/ Cycling

Ramunas Navardauskas triumphs on treacherous Tour de France stage

Updated: Friday, 25 Jul 2014 17:54 | Comments

A saturated Ramunas Navardauskas prevails in Bergerac
A saturated Ramunas Navardauskas prevails in Bergerac

Ramunas Navardauskas was rewarded for a daring late escape with victory on stage 19 of the Tour de France in Bergerac.

Navardauskas held off a peloton splintered by crashes on a treacherous finale to the 208.5-kilometre route from Maubourguet Pays du Val d'Adour to claim victory for Garmin-Sharp.

The torrential rain in the Dordogne region aided the Lithuanian's chances as Navardauskas achieved what his team-mate Jack Bauer could not last Sunday in finishing first ahead of the sprinters.

John Degenkolb (Giant-Shimano) led home a small bunch, with Alexander Kristoff (Katusha), the man who caught Bauer in Nimes, third.

All the riders from the main pack were credited with the same time due to a late crash with less than three kilometres left.

Ireland’s Nicolas Roche finished 51st on the stage and the Tinkoff-Saxo rider is now just under two hours behind the overall leader in 39th place.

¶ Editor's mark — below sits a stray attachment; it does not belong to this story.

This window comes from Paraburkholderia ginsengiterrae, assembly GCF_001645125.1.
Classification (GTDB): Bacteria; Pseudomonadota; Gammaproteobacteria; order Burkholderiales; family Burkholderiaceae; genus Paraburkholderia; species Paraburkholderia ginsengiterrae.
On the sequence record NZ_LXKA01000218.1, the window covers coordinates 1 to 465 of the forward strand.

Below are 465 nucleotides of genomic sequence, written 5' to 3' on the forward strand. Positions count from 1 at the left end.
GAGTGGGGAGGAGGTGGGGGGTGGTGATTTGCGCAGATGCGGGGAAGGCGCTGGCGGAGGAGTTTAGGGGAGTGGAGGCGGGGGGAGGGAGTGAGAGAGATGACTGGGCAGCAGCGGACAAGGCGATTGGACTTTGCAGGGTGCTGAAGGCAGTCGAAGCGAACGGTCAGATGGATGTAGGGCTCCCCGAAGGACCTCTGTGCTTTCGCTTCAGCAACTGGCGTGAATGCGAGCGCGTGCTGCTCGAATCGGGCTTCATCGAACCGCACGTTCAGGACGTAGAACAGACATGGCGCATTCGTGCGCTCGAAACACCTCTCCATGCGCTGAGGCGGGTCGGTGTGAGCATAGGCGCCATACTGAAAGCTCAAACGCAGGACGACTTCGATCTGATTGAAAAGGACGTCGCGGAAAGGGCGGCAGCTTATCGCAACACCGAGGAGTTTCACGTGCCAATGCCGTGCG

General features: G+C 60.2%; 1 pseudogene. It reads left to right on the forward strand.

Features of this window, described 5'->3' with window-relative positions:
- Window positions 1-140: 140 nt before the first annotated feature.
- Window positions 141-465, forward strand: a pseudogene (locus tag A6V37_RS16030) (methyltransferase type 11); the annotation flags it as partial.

The 101st edition of the race may belong to Nibali, but the stage belonged to Navardauskas for a first Lithuanian win in the Tour.

The day's five-man breakaway of Cyril Gautier (Europcar), Martin Elmiger (IAM Cycling), Arnaud Gerard (Bretagne-Seche Environnemen), Tom-Jelte Slagter (Garmin-Sharp) and Rein Taaramae (Cofidis) were always on a short lead as the peloton kept the escapees' advantage hovering around two minutes.

With 32km to go, Slagter accelerated away from his fellow fugitives and he was out on his own 10km later as the bunch absorbed the other escapees.

The peloton reduced the deficit with every revolution despite the wet roads.

Slagter had a slender 15-second advantage at the foot of the day's only categorised climb, the category four Cote de Monbazillac.

The 1.3km ascent might have ended some of the sprinters' chances and Marcel Kittel (Giant-Shimano), winner of three of the race's first four stages, dropped out of contention.

Slagter crested the summit first, ahead of team-mate Navardauskas, who then forged on himself on the descent in a bid to hold off the charging peloton.

The Lithuanian built a lead of 24 seconds with 7km to go in a technical finale made more difficult by the conditions.

Garmin-Sharp loaded the front of the bunch in a bid to slow the peloton and help their team-mate's bid.

A large crash inside 3km to go split the peloton and ended points classification leader Peter Sagan's bid for a first stage success of the race.

The dissolving group helped Navardauskas as he was able to finish seven seconds ahead of Degenkolb.

As the crash took place in the final 3km, all the riders involved finished on the same time as Degenkolb.

User contributions and/or comments do not, unless specifically stated, represent the views of RTÉ.ie or RTÉ.
Click here for Terms of use